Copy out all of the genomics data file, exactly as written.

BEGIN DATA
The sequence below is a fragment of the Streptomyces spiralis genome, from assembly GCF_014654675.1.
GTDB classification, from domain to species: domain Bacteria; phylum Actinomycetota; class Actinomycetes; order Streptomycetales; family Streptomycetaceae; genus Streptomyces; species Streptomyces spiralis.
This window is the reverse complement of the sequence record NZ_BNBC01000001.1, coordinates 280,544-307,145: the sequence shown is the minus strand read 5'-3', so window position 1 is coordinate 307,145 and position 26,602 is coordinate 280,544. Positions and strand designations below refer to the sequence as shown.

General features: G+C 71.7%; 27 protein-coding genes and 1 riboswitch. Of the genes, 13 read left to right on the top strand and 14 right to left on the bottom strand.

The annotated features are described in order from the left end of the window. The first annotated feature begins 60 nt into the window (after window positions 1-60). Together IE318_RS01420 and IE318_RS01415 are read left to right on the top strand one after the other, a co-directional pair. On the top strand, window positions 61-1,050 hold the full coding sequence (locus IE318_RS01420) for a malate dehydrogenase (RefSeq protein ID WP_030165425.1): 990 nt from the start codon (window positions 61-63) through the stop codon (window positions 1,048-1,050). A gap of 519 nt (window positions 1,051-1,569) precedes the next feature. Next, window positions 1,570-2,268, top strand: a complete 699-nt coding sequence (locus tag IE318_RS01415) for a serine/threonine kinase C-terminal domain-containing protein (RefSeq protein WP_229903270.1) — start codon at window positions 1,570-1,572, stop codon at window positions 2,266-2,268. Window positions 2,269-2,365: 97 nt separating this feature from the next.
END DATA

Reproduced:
The sequence below is a fragment of the Streptomyces spiralis genome, from assembly GCF_014654675.1.
GTDB classification, from domain to species: domain Bacteria; phylum Actinomycetota; class Actinomycetes; order Streptomycetales; family Streptomycetaceae; genus Streptomyces; species Streptomyces spiralis.
This window is the reverse complement of the sequence record NZ_BNBC01000001.1, coordinates 280,544-307,145: the sequence shown is the minus strand read 5'-3', so window position 1 is coordinate 307,145 and position 26,602 is coordinate 280,544. Positions and strand designations below refer to the sequence as shown.

General features: G+C 71.7%; 27 protein-coding genes and 1 riboswitch. Of the genes, 13 read left to right on the top strand and 14 right to left on the bottom strand.

The annotated features are described in order from the left end of the window. The first annotated feature begins 60 nt into the window (after window positions 1-60). Together IE318_RS01420 and IE318_RS01415 are read left to right on the top strand one after the other, a co-directional pair. On the top strand, window positions 61-1,050 hold the full coding sequence (locus IE318_RS01420) for a malate dehydrogenase (RefSeq protein ID WP_030165425.1): 990 nt from the start codon (window positions 61-63) through the stop codon (window positions 1,048-1,050). A gap of 519 nt (window positions 1,051-1,569) precedes the next feature. Next, window positions 1,570-2,268, top strand: a complete 699-nt coding sequence (locus tag IE318_RS01415) for a serine/threonine kinase C-terminal domain-containing protein (RefSeq protein WP_229903270.1) — start codon at window positions 1,570-1,572, stop codon at window positions 2,266-2,268. Window positions 2,269-2,365: 97 nt separating this feature from the next.